We responded by not pretending to be anything more than we were and by giving back as good as we got. I will go to my grave with a deep love of the magical Tiger team of 1984,  but the definitive Detroit team for me was the “Bad Boy” Pistons teams of the late 80’s: tough, put down by everybody else, walking off proud in victory and defeat. It’s why I will always love Chris Webber for his defiance even when it cost him.  For me, Detroit is about wearing your heart on your sleeve, being true to who you are even when true isn’t pretty.

To me, the “no pretenses” thing, an aversion to showing off, is part of being from Detroit. Every time I think about buying a car, I feel that difference. Living in LA means living among people who live in their fancy, foreign cars.  Growing up, I thought of buying foreign cars as a form of cheating on Detroit.  I’ve gotten over the foreign part, but still can’t bring myself to spend big money on a car because it feels like it’s mostly for show. Whether it’s a Midwest or a Detroit thing, I try to transmit the “not wasting money trying to impress anyone” thing to my kids.  We are who we are.

Living far away, it’s not always easy to instill a connection to Detroit in my kids. I’ve raised them to be Red Wings, Tigers, and Lions fans, not just because they were the teams I grew up with, but because, for me, each of the teams embody facets of Detroit. My kids have learned to be suspicious when the Wings come through L.A. and the Staples Center is full of people wearing brand new red jerseys.  I’ve taught them to recognize Detroiters by their old Lions or Michigan gear — worn at Wings or Pistons or Tigers games.  Many of those people with the new jerseys, we assume, must be from someplace else.  You can’t blame them for falling in love with the Wings somewhere along all those Stanley Cups of the last two decades.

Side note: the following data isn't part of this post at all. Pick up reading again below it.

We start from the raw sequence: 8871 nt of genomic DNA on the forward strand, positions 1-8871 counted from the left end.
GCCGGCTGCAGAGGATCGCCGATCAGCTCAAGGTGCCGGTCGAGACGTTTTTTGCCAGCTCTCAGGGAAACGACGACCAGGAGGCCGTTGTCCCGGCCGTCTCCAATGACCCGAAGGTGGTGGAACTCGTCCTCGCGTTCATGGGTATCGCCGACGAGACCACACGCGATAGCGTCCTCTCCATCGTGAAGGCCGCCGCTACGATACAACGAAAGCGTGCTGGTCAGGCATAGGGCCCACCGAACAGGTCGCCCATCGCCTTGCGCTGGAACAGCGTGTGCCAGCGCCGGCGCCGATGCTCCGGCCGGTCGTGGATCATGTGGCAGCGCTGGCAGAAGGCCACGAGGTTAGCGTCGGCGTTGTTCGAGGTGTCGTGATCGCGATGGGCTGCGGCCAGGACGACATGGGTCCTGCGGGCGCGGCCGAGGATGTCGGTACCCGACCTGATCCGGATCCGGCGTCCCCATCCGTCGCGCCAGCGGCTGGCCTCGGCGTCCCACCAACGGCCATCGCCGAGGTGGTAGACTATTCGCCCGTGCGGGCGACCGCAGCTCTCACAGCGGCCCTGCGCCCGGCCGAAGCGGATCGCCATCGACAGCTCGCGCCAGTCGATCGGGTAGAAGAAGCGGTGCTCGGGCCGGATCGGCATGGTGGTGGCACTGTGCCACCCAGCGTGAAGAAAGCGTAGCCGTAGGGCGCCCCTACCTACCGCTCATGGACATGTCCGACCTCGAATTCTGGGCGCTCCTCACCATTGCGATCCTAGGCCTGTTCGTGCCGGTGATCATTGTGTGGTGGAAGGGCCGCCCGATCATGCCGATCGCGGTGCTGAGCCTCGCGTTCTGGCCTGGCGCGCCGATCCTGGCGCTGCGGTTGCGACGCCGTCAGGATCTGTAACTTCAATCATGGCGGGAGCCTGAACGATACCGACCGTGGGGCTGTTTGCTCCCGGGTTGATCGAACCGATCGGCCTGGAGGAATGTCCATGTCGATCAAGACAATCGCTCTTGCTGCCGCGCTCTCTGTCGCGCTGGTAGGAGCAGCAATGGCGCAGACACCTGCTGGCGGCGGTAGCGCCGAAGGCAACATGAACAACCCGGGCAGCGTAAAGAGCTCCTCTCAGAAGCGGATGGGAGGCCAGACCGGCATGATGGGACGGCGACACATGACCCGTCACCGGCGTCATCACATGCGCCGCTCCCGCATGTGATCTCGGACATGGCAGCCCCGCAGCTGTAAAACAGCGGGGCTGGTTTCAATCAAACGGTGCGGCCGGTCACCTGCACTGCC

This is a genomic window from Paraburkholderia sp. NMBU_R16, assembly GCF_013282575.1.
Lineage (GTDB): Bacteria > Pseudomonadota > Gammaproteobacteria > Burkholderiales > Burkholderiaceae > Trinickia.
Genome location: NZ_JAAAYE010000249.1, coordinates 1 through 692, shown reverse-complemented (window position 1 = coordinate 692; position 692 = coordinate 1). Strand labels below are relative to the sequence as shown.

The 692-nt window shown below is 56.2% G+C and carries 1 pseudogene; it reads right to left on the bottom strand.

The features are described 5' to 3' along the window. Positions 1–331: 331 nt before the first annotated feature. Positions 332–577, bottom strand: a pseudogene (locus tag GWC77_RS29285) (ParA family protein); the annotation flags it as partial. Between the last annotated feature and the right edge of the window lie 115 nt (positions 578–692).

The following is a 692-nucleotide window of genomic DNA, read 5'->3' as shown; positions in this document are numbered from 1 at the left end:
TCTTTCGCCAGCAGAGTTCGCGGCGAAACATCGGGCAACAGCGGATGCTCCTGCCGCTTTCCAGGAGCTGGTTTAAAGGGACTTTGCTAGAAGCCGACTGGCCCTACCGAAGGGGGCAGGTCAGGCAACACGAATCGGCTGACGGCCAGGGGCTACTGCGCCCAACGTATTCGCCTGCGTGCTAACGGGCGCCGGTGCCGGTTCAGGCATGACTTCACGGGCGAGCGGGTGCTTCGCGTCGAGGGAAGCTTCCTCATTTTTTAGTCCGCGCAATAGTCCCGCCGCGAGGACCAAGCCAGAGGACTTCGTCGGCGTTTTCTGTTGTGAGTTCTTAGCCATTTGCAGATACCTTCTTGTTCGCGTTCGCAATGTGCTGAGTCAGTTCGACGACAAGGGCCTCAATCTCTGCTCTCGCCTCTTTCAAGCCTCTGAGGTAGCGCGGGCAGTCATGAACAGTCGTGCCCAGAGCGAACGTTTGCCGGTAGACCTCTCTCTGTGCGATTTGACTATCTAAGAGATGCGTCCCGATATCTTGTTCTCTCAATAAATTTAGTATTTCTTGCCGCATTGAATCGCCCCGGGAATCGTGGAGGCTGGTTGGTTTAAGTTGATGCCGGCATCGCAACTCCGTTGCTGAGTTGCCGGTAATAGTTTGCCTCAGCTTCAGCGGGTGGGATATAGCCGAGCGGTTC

I’ve taken my kids to root for Detroit teams in hostile stadiums, like a Tigers-A’s Game 5 at “Oco” in 2013, where more than one Oakland fan threatened my then 12-year-old son for his Tigers love. People told me I was crazy to expose my kids to that, but there was a certain satisfaction in having it not be easy, in building up a thick skin. In 2012, I took my sons to join my Dad to see the Tigers in Game 4 of the World Series. Watching the Tigers get swept in the cold rain only drove home the sense that they, too, were part of “Detroit Nation”.  After all, there’s no bandwagon when you’re wet and freezing but hanging in there to applaud your team as they lose. I loved taking my daughter to a Wings game in their final season at Joe Louis Arena,  so she could feel that old school Detroit grit. No pretty girls in skimpy outfits cleaning the ice to keep the crowd interested here.

There are so many other parts of Detroit that I can’t possibly do justice.  I think of my parents’ devotion to community in Detroit, my mother rebuilding the local neighborhood association, my father becoming the first Jewish chaplain in the history of the Detroit police force. Personally, I remember learning not to be afraid of being the only white guy in the room when my friend Steve Winkelman and I headed to some rowdy rap show in mid-80s Detroit.  There may not have been much city life in those days, but what Detroit had was a rough big city exterior and a small town heart.

I had a pretty clear sense after high school that I wasn’t going to be sticking around Detroit. I wanted to explore what else was out there. 30 years later, I am at peace with that decision. At the same time, I am wistful about missing out on being around for and being part of the recent renaissance. Yet I will always carry around my own deep Detroit pride.

One comment to “Detroit: What do you hold onto when you leave a place?

  1. Greg

    Dead on. You captured essential aspects of what it means to be a Detroiter beautifully.